We have repeatedly talked about the Joker malware (or Bread in Google terminology), first discovered by information security specialists in 2017. Initially, the malware was designed to implement SMS fraud, but since then much has changed, especially after the introduction of a new policy restricting the use of SEND_SMS, as well as increasing the protection of Google Play Protect.
Because of this, new versions of Joker used a different type of fraud: they tricked their victims into subscribing to various types of content or buying it, paying from a mobile phone bill. To accomplish this without user interaction, Malvari operators used click injections, custom HTML parsers, and SMS receivers.
Over time, Joker has evolved so much that it has used almost all the well-known hiding and obfuscation techniques, and at the beginning of this year Google Play began to find more and more Joker options, some of the components of which were moved to the native code.
Now experts from Check Point reportedthat again found Joker in the official application catalog. This time, the malware hid the malicious code (the malicious Base64 encoded DEX executable) inside manifest file in legitimate applications. The manifest file is stored in the root folder of the application and contains important information that the Android system needs, including information about the name, icon and necessary rights. Only after receiving data from the manifest, the system can execute any application code.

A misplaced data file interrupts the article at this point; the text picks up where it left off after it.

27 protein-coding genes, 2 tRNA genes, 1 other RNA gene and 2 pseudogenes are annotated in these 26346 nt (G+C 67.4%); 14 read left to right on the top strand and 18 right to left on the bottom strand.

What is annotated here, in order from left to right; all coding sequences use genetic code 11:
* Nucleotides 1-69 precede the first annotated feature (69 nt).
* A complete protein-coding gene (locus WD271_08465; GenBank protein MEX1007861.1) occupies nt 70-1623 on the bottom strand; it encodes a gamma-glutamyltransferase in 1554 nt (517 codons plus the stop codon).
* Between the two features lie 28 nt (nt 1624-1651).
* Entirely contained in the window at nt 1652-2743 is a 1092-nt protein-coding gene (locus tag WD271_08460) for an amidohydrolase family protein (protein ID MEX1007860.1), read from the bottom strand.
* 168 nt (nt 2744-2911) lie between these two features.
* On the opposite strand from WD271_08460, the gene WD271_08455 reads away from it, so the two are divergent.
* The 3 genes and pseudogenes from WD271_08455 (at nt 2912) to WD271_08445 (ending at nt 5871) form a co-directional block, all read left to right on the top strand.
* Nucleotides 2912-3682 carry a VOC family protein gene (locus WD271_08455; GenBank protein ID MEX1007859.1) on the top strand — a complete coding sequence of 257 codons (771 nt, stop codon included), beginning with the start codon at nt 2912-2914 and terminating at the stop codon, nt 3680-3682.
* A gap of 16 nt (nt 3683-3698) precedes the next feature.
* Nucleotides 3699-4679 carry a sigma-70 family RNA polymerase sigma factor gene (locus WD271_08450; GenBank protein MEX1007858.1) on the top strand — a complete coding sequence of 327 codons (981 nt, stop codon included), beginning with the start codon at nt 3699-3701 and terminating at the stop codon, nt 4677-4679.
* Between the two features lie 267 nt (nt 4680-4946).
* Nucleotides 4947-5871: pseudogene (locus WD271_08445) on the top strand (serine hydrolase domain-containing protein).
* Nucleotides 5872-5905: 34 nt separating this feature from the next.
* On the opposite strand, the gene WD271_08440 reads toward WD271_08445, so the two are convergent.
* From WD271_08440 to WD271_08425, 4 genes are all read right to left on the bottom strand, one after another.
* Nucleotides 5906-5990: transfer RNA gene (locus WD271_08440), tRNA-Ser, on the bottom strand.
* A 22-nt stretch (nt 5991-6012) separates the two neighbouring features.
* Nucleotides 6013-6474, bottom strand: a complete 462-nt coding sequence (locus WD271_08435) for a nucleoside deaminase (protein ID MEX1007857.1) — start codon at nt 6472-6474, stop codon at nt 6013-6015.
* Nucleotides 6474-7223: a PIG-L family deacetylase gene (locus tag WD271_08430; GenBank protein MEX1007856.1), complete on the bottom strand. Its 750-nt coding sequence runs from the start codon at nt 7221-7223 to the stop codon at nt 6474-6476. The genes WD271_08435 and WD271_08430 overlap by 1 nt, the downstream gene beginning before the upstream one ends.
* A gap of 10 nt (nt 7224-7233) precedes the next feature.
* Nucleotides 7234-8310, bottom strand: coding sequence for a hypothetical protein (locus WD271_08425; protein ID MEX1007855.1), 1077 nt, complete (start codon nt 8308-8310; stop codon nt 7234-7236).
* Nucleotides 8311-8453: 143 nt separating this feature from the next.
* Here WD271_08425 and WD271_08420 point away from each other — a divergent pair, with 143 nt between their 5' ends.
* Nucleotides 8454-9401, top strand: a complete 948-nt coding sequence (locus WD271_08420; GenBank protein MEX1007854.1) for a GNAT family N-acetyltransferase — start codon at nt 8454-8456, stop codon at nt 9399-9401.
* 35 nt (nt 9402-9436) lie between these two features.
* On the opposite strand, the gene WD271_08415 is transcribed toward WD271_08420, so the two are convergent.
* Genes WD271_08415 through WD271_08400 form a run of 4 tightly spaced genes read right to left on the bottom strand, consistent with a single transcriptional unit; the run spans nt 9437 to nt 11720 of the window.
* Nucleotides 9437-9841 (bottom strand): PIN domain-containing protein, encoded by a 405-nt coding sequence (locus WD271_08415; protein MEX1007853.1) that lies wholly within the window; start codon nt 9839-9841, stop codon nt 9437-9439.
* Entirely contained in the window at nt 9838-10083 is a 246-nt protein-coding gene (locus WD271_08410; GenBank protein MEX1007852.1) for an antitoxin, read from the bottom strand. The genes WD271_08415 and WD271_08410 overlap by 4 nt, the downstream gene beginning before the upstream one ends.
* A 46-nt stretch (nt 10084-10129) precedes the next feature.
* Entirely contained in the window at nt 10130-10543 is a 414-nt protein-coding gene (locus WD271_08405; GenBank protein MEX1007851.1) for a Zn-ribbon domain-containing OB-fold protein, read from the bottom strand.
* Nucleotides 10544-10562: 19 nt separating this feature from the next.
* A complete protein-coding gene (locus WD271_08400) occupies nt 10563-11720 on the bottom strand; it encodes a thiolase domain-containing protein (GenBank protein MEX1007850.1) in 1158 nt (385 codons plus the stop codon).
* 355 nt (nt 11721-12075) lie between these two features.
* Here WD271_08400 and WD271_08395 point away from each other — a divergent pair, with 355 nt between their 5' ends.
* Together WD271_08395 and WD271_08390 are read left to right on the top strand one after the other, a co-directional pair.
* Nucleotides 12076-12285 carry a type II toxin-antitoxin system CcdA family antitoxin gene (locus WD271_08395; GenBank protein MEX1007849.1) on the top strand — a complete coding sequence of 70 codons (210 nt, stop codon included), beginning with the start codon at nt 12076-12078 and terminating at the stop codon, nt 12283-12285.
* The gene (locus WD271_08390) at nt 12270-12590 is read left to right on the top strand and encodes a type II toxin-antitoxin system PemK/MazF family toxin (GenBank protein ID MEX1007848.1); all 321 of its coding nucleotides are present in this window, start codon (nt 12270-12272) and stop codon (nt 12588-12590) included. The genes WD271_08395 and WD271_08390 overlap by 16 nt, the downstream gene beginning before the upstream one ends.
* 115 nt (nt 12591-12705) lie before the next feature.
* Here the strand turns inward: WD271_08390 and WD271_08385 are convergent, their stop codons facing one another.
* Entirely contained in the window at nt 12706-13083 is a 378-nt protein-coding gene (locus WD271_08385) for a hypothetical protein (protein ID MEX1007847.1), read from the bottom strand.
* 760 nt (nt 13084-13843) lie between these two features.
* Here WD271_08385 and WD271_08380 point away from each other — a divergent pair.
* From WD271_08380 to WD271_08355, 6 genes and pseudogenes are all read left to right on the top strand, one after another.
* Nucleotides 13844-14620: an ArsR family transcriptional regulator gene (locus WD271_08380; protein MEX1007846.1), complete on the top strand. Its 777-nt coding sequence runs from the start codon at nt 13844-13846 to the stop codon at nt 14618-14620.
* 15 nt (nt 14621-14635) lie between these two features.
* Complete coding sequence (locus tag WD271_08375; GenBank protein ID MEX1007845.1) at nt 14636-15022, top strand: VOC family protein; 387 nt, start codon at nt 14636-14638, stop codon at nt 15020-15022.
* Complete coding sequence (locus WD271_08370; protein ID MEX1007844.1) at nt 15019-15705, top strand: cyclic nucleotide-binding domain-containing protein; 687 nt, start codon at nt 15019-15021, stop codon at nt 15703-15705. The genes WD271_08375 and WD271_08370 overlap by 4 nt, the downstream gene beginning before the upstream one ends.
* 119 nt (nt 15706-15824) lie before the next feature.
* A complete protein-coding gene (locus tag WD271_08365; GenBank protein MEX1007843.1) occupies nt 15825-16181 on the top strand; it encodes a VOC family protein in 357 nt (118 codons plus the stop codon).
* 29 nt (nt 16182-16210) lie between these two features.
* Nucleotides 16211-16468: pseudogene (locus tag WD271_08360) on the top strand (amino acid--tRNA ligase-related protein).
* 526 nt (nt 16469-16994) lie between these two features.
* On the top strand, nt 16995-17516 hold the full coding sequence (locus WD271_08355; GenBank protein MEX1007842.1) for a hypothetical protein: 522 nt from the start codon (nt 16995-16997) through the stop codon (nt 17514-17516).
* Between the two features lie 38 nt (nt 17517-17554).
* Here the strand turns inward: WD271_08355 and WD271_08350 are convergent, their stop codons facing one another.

This time, the Joker attack wished in three stages. The first step is preparing the payload. Joker operators injected malicious code into the manifest file in advance, but the direct payload was not immediately downloaded. So, during the checks, Joker did not even try to load the malicious payload, which helped the Malvari operators once again deceive the Google Play Store protection tools. Only after the security mechanisms in the Google Play Store approved the application, the payload was determined and downloaded directly to the victim’s device.
As a result, a new variation of Joker could download additional malware to the device that secretly signed the victim to paid services. In the official Google directory, 11 such infected applications were found that were removed from the Play Store until April 30, 2020.
“Joker is constantly changing, adapting to new conditions. We found that it is hiding in a file with the necessary information, the file that is contained in each Android application, ”says Aviran Hazum, mobile research specialist at Check Point Software Technologies. – Our latest research shows that Google Play Store protection is not enough. We weekly spotted numerous instances of Joker uploading to Google Play, each of which was produced by unsuspecting users. Joker malware is hard to detect despite Google’s investment in Play Store security. Although Google has now removed the malicious applications from the Play Store, it can be assumed that Joker will return again. It is desirable for each user to know about this program and understand how it is possible to suffer from it. ”